Sowards said he favors a strong guest-worker program that includes a computer database that can be accessed and updated by those who employ the workers. That would help keep track of those who are in the
Sowards favors building fences and vehicle barriers in high-traffic areas along
Sowards said capitalism, not government subsidies, will lead to alternative fuel sources when gas prices get too high.
“The main motive is going to be the profit motive. That’s the main thing that’s going to get people to turn to alternative fuels,” he said.
Sowards said he’s already moving in that direction. Among the fleet of vehicles his business owns are two vans that run on natural gas. He owns a compressor to fuel the vehicles and said he breaks even on the cost.
Sowards favors an expansion of the use of nuclear power and more drilling for oil on American land and offshore.
“I’m for drilling in
Sowards said a strong military is the best deterrent to war. He favors limiting involvement with the United Nations. He said it is “important to be at the table,” but “you have to be real careful about who you trust.” He said Saddam Hussein had three of five permanent members of the U.N. Security Council “in his pocket,” and it’s dangerous to work with people who can be bought off.
Sowards said the federal government must not only balance its budget but also live below its means to address the current financial situation. And he believes the federal government should return much of the land it owns to the states.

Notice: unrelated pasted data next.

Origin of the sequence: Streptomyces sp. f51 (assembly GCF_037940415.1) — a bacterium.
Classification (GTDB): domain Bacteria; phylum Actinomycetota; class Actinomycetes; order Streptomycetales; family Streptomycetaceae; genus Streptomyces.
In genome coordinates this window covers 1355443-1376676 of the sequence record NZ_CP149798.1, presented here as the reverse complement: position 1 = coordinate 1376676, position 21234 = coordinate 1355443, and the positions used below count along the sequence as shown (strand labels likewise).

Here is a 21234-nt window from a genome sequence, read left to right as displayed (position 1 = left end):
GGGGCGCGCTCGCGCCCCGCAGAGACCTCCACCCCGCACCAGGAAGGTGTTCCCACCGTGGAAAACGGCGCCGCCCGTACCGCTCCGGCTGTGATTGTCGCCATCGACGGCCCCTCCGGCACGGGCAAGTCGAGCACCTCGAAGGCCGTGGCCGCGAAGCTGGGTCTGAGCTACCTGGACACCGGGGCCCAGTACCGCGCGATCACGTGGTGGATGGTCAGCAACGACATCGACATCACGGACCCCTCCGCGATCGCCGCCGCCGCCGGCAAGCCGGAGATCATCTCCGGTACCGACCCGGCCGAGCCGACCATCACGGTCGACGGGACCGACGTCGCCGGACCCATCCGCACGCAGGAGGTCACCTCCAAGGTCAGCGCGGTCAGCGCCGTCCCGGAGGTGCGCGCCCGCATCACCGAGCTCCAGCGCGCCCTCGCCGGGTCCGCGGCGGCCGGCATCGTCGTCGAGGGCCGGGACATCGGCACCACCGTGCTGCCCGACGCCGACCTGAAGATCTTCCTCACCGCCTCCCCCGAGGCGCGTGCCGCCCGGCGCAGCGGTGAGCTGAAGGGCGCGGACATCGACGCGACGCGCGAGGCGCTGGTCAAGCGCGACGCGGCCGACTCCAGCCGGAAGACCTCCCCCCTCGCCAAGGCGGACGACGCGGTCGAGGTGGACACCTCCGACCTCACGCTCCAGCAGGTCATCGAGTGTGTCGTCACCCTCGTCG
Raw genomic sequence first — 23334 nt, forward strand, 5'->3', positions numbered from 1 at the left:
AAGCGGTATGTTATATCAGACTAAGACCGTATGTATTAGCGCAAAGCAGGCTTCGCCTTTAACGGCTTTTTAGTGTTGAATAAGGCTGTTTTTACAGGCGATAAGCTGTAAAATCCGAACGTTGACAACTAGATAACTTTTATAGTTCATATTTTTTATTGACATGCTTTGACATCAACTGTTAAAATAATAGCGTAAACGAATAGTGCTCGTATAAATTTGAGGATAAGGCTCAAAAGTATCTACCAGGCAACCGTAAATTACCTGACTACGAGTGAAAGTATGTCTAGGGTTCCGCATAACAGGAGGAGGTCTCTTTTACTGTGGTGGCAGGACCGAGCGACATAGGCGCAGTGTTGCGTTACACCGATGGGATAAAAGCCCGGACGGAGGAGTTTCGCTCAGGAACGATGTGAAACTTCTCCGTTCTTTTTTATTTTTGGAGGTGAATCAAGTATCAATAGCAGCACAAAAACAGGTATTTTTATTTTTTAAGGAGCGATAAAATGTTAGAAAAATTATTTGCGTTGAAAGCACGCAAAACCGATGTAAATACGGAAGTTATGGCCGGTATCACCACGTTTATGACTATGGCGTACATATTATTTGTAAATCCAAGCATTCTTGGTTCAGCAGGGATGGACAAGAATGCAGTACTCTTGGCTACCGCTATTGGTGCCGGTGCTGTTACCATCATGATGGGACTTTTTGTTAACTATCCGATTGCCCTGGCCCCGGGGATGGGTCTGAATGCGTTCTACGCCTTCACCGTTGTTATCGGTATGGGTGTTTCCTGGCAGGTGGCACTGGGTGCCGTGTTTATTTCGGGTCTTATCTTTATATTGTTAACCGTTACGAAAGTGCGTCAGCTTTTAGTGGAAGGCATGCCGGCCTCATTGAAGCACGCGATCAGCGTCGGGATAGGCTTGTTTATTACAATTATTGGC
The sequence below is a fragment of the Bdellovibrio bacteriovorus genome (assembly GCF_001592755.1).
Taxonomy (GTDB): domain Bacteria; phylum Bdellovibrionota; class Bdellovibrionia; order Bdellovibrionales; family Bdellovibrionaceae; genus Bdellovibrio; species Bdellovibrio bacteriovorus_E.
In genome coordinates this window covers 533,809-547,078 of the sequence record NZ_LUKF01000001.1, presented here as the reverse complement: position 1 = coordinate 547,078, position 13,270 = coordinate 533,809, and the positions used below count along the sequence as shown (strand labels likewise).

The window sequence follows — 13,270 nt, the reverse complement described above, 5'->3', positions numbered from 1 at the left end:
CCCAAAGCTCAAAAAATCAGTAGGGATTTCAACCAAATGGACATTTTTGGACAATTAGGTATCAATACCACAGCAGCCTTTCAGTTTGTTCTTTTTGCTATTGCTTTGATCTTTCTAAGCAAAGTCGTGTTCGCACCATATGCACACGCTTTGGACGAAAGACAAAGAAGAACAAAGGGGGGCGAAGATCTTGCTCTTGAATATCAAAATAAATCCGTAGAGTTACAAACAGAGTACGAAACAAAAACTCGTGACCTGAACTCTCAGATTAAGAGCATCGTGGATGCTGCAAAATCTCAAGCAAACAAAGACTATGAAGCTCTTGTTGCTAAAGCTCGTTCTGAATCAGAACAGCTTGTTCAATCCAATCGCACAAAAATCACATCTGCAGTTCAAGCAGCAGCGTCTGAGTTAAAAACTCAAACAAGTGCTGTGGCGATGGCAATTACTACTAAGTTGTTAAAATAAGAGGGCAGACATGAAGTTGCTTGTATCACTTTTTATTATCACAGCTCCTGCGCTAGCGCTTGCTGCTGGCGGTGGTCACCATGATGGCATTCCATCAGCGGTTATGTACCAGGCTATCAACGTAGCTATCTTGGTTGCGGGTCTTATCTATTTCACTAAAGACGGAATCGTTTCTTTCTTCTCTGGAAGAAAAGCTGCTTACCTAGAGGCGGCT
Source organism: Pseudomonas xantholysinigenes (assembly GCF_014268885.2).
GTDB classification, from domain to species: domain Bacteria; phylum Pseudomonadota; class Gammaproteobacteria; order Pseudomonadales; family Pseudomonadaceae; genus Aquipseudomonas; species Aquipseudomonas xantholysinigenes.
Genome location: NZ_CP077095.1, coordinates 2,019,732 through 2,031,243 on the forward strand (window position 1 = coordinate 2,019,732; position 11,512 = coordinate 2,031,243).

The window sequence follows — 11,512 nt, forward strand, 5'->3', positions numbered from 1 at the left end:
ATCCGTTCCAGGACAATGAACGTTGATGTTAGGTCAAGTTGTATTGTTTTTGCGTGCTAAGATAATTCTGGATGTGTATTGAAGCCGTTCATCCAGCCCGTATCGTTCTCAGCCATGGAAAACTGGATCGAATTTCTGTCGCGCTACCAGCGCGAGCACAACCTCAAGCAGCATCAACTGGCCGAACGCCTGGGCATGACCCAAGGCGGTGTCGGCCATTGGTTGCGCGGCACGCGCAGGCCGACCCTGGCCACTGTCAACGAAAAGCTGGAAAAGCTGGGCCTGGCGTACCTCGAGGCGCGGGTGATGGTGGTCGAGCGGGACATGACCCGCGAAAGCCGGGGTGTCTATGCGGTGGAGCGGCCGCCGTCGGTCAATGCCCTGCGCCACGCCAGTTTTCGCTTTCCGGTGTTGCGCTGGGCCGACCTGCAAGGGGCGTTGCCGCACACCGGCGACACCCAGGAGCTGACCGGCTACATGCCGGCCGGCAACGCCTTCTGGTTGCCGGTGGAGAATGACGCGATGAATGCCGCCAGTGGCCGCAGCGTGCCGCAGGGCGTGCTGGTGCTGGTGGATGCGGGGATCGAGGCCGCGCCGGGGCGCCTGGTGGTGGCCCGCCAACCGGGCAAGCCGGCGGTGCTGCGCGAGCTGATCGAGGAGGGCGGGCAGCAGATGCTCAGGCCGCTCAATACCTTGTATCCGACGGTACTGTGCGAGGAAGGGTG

Sowards said his beliefs that abortion should be illegal and that the government should dictate that marriage is between one man and one woman don’t conflict with his view of the limited role of government. He said protecting the family – “the basic building block of American society” – is critical to empowering local communities to take control of their destinies.
‘A winning message’
Sowards was raised on a small farm in Los Lunas. He attended junior college at New Mexico Military Institute before joining the Army and serving in
He and his wife now live in
Sowards said he has “a big vision for
“I’m a constitutionalist,” Sowards said. “I believe the Constitution was inspired by God, and we have worked so far from that inspiration that perhaps God has ceased to work with us.”
His next step is trying to secure the votes of 20 percent of delegates at Saturday’s GOP preprimary nominating convention. Sowards is working to reach that threshold, which would place him on the ballot, but if he isn’t successful he plans to gather the required signatures to appear on the ballot by the alternate method.
He said he has the ability to self-finance “a good portion” of his campaign and isn’t worried about money, saying the winning candidate “is not going to be the person who spends the most money. It’s going to be the candidate who appeals to the voters.”
“We have an obligation in
Prior interviews with Second Congressional District candidates:
• Frank McKinnon, published March 7, 2008
• Terry Marquardt, published March 4, 2008
• Monty Newman, published Feb. 27, 2008
• Bill McCamley, published Feb. 20, 2008
• Ed Tinsley, published Feb. 18, 2008
• C. Earl Greer, published Feb. 14, 2008
• Al Kissling, published Jan. 28, 2008
• Aubrey L. Dunn Jr., published Jan. 14, 2008
• Harry Teague, published Dec. 20, 2007
Leave a response
You must be logged in to post a comment.